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World TB Day: 36 percent of all tuberculosis deaths occur in Africa, says WHO

World TB Day: 36 percent of all tuberculosis deaths occur in Africa, says WHO
March 24
13:40 2022

The World Health Organisation (WHO) says 36 percent of all tuberculosis deaths occur in Africa.

Matshidiso Moeti, WHO regional director for Africa, said this in a message to commemorate world TB day 2022.

The world TB day is marked on March 24 every year to create awareness about the impact of TB and improve efforts to end its spread.

The theme for this year is ‘Invest to End TB. Save Lives’.


Moeti said funding for prevention and treatment of tuberculosis has continued to fall short with governments in Africa providing only 22 percent of resources needed to deliver tuberculosis services.

“At the UN high-level meeting on TB in 2018, world leaders agreed to mobilise $13 billion per year to finance TB prevention and treatment by 2022, and promised another $2 billion per year for TB research in the face of growing concerns around drug-resistant TB,” she said.

“However, funding for TB prevention, diagnosis and treatment services continues to fall far short of estimated global needs, and the United Nations global target. In 2020, global spending on TB services fell to $5.3 billion, and funding for research was $901 million.


“While national strategic plans and accompanying budgets for tuberculosis have grown in ambition, mobilisation of funding has not kept pace. In Africa, governments contribute only 22 percent of the resources required to deliver adequate TB services, with 44 percent going unfunded, seriously impeding efforts to reduce the TB burden.”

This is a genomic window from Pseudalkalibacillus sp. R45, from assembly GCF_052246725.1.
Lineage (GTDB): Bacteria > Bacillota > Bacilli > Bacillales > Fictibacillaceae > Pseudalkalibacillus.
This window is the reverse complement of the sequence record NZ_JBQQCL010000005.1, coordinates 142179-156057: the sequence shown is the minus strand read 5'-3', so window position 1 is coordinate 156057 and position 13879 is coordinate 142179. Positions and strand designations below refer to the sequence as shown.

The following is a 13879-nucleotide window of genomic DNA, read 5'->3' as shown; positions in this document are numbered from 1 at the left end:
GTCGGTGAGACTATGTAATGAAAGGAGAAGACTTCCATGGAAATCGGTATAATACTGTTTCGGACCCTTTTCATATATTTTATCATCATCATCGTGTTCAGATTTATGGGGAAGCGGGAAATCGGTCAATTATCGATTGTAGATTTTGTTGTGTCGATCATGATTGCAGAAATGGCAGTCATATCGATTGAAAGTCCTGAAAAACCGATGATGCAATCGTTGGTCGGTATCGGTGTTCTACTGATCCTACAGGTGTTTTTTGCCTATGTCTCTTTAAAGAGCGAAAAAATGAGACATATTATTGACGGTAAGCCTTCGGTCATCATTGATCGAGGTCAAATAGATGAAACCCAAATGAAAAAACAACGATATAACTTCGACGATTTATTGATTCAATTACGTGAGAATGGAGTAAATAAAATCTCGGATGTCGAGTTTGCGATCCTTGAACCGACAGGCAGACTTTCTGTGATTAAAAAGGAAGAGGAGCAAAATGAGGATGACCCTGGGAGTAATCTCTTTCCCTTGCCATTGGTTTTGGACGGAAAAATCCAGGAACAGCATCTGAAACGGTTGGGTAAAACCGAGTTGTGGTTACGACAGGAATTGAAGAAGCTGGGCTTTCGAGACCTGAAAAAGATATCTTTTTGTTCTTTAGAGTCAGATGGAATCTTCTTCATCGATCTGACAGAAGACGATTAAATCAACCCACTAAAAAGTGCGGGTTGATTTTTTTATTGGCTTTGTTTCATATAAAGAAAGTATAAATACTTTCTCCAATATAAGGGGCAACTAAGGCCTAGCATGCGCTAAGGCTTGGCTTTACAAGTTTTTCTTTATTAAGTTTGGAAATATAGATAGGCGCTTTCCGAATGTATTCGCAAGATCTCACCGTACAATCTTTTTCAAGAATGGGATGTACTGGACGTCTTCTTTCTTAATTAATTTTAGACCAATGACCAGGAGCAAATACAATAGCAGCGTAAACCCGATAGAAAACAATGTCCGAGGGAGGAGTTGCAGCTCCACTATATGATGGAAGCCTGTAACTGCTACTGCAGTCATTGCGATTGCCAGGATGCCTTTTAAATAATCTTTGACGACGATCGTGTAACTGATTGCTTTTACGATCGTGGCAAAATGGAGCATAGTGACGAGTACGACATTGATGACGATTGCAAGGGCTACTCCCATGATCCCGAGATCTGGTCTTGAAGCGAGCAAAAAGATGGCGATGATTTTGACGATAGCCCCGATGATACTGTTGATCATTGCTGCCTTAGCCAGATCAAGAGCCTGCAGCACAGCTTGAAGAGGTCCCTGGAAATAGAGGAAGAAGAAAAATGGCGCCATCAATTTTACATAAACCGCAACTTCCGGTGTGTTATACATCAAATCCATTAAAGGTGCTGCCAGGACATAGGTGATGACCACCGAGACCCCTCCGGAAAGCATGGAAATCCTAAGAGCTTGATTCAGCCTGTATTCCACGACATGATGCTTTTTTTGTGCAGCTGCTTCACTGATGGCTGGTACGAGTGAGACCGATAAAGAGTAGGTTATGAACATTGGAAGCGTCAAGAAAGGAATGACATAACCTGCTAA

She said the UN sustainable development goals target of ending the TB epidemic by 2030 will not be achievable at the current rate of progress.

“To reach the target, TB incidence would have had to record an annual decline of four percent to five percent in 2020, increasing to 10 per cent per year by 2025, and then to an average 17 percent annually in the following decade,” she said.

“In fact, the world saw an increase in the number of global TB deaths for the first time in over a decade in 2021. Contributing factors included reduced access to TB diagnosis and treatment, in the face of the COVID-19 pandemic.


“With 36 percent of all TB deaths occurring in Africa, failure to invest in the TB response is set to take a formidable toll on African countries. Increased investment can be a game-changer, and alleviate the preventable suffering and death of millions of our people.”

Moeti therefore called on governments to mobilise additional domestic financial support for TB control.


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